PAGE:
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Pete Finnigan's Oracle Security Weblog

This is the weblog for Pete Finnigan. Pete works in the area of Oracle security and he specialises in auditing Oracle databases for security issues. This weblog is aimed squarely at those interested in the security of their Oracle databases.

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Scanning for Oracle databases on your network



This is an interesting subject that was raised some time back on one c.d.o.* newsgroups. The original post asked the question about how to find all Oracle databases on the posters company network.

This is possible to do and is worth doing for all companies. You will have a certain number of production, development and test databases but do you know about those extra databases created when testing something, those installed by power users on their PC's or those installed by technically minded employees that use the space on a company PC to try out Oracle in their lunch hour or what about the DBA's, developers, admin staff who have created databases for personal testing, development or whatever. Itís quite common to find rogue databases in your company networks.

This is an issue for security. If these databases are not patched then they can be used to exploit the whole network either through known vulnerabilities or via known configuration issues. It is important to find them and protect them or remove them.

I posted a reply to the original poster that detailed some ideas on how to find databases. Most of my ideas are Unix centric but could be used on Windows hosts as well. Here is my post to the thread:

~~~~my post~~~~

You are right about the network configuration. It may not be possible to
find all hosts from one network location but if you are scanning your
own company it should be possible to understand the network and scan
from one place or multiple points to check all hosts. because you can do
it internally doesn't mean an external hacker could do it. Employees are
a different prospect though..:-) It can be done quite simply and there
are a number of ways to do it. You are not searching for database though
but listeners remember!. You can find listeners though and then query
them to find out what services they support and then try and connect and
see if the database is up. Some ideas:

o - Some of the commercial tools support finding databases such as
Application security Inc's AppDetective. Check out the others as well,
links to most Oracle security products can be found on my site
http://www.petefinnigan.com/tools.htm

o - You can use OEM in discovery mode to find listeners that have SNMP /
intelligent agent configured. So this would not find all databases.

o - You can use the fping / gping pair to find all nodes on your network
or even tools such as nmap. There are many more that will do ICMP_ECHO
packet sweeps. When you have a list o IP addresses in your network then
feed this into a port scan sweep for each box. This can be done with a
shell script looping though all ports and using tnsping or you can again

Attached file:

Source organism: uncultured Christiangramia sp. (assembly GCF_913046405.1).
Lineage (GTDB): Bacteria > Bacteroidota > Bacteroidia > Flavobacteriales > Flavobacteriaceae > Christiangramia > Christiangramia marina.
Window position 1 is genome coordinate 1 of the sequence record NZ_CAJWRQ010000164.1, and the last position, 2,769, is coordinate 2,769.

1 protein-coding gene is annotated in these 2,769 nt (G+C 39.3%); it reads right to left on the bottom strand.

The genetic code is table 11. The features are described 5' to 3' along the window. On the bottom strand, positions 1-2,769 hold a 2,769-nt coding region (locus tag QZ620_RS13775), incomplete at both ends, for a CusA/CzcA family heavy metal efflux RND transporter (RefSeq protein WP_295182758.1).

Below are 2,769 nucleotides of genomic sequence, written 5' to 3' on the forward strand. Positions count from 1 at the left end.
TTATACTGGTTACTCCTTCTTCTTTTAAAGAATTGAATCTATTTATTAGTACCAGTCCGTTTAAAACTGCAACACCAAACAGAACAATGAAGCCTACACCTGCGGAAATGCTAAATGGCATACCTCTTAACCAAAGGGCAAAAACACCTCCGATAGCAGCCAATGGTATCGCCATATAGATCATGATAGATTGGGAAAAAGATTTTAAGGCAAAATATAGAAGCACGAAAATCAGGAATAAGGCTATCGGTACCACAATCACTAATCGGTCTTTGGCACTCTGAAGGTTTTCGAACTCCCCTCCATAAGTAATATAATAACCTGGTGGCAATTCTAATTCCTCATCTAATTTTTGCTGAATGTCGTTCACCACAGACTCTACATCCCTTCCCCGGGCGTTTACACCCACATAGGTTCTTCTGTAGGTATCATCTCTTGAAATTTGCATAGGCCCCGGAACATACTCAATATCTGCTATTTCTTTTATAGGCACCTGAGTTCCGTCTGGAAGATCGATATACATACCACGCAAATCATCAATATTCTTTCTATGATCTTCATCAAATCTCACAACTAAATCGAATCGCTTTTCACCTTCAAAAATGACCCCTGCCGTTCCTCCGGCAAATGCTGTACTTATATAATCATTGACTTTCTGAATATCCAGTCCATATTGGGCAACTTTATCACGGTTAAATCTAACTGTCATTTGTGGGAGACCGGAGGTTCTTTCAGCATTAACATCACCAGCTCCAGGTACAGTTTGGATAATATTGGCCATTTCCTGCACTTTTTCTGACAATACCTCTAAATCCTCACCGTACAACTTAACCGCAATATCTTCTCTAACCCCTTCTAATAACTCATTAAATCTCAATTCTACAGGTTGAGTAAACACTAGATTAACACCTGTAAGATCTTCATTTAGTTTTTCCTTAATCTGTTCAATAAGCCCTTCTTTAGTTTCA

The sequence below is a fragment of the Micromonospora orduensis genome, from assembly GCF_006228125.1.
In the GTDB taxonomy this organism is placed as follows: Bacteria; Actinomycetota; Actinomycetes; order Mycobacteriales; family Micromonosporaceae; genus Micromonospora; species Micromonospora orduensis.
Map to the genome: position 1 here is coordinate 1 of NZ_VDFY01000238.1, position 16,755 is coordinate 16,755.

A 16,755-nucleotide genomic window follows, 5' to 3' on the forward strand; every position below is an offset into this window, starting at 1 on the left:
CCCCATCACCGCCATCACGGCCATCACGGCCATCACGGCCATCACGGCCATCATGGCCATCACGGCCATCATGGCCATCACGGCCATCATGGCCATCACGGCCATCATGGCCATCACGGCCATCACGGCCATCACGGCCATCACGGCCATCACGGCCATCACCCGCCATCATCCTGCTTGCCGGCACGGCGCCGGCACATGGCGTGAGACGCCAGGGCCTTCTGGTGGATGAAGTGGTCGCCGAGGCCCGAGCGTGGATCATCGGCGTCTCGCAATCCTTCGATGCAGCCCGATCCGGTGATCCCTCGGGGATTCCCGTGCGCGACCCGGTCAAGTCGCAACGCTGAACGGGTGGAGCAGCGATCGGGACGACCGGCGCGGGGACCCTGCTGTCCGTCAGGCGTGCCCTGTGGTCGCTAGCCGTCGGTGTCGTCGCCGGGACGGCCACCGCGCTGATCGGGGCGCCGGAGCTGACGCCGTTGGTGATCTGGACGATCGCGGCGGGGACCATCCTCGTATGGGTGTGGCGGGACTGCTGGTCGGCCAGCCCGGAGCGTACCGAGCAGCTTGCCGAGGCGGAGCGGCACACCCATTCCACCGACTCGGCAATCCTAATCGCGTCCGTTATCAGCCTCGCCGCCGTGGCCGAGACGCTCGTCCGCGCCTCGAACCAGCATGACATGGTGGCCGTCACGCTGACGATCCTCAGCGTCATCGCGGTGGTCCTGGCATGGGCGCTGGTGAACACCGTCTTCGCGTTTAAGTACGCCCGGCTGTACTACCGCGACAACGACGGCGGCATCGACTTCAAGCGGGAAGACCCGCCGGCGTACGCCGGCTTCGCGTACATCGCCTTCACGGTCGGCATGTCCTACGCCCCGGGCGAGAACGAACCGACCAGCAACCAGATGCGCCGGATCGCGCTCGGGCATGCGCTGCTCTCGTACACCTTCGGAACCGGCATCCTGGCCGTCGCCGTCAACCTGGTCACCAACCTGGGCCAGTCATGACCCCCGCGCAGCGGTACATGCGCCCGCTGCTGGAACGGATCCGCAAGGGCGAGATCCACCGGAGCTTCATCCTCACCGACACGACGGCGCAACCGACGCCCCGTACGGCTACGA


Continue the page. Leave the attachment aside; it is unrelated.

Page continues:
use a port mapper such as nmap.

o - a free script called tnsprobe.sh written by Tim Gorman is a good
start for the above process. Its a shell script that uses tnsping and
loops through all ports for a particular IP. It then tries to log in and
use another script to perform some audit checks. You would want to alter
this script to prevent this if you want to look only.

o - A free tool called getsids.exe can be found on Patrik Karlssons web
site www.cqure.net. This does a similar job to the listener control
utility lsnrctl and tnsprobe.sh.

In summary, find all IP Addresses, port map each box and look for
listeners, use tnsprobe.sh or tnsping, or even lsnrctl status and
capture the results. Then attempt to connect to each to see if the
database is up.

The above checks will be very "noisy" in network terms and will involve
programming simple shell scripts. I am not aware of a complete free
solution, maybe i will create one some time if i get chance. Also you
could consider the commercial solution.

hth

Kind regards

Pete

~~~~my post~~~~

Yong Huang also posted a reply to the thread which was very useful that suggested some Windows centric ideas on the same subject. Yong said

"Hi, Pete,

I'd like to add to your excellent message since you apparently focus
on UNIX. On Windows, if you're an administrator in the domain, you
*can* check for Oracle instances, not just listeners. The simplest way
is to use resource kit tools such as

sclist \\remotehost | find /i "oracle" <-- "OracleService" may be
better
or
pulist \\remotehost | find /i "oracle" <-- "OracleService" may be
better

It's easy to write a simple WMI script. My pstats.hta
(http://rootshell.be/~yong321/freeware/pstats.html) can also do it
although its purpose is really for remote performance monitoring.

The beauty of sclist or a WMI script is that it can list Windows
services even if they're not up and running. I understand the OP only
wants to list running instances. But just for the record, on UNIX, you
can get a hint on whether a remote host has Oracle databases on it,
regardless whether the instance is up or listener is up or not, by
looking at /var/opt/oracle/oratab and /etc/oratab. But it's not nearly
as reliable as checking whether a Windows host has a service named
like OracleServiceXXX.

Yong Huang"


Use some of the ideas here and regularly check your own networks for rogue Oracle databases. The threat is real.